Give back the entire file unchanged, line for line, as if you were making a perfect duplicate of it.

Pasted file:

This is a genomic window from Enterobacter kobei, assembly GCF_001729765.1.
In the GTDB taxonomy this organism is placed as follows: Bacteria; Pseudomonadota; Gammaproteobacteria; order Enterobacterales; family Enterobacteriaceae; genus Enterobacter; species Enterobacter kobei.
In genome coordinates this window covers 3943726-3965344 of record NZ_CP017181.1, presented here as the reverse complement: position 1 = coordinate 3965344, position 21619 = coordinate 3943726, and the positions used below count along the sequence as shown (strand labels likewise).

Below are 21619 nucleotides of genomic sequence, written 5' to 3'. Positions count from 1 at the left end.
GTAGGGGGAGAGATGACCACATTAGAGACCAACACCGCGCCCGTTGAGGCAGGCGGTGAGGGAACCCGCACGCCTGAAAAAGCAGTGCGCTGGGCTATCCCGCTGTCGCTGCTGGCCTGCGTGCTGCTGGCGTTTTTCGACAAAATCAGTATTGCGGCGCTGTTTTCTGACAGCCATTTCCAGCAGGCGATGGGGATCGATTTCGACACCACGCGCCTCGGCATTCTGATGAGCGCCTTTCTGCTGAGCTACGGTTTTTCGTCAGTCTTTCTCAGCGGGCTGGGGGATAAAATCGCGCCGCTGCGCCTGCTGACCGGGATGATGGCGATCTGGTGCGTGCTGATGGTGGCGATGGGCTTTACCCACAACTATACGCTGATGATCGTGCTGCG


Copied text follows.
This is a genomic window from Enterobacter kobei, assembly GCF_001729765.1.
In the GTDB taxonomy this organism is placed as follows: Bacteria; Pseudomonadota; Gammaproteobacteria; order Enterobacterales; family Enterobacteriaceae; genus Enterobacter; species Enterobacter kobei.
In genome coordinates this window covers 3943726-3965344 of record NZ_CP017181.1, presented here as the reverse complement: position 1 = coordinate 3965344, position 21619 = coordinate 3943726, and the positions used below count along the sequence as shown (strand labels likewise).

Below are 21619 nucleotides of genomic sequence, written 5' to 3'. Positions count from 1 at the left end.
GTAGGGGGAGAGATGACCACATTAGAGACCAACACCGCGCCCGTTGAGGCAGGCGGTGAGGGAACCCGCACGCCTGAAAAAGCAGTGCGCTGGGCTATCCCGCTGTCGCTGCTGGCCTGCGTGCTGCTGGCGTTTTTCGACAAAATCAGTATTGCGGCGCTGTTTTCTGACAGCCATTTCCAGCAGGCGATGGGGATCGATTTCGACACCACGCGCCTCGGCATTCTGATGAGCGCCTTTCTGCTGAGCTACGGTTTTTCGTCAGTCTTTCTCAGCGGGCTGGGGGATAAAATCGCGCCGCTGCGCCTGCTGACCGGGATGATGGCGATCTGGTGCGTGCTGATGGTGGCGATGGGCTTTACCCACAACTATACGCTGATGATCGTGCTGCG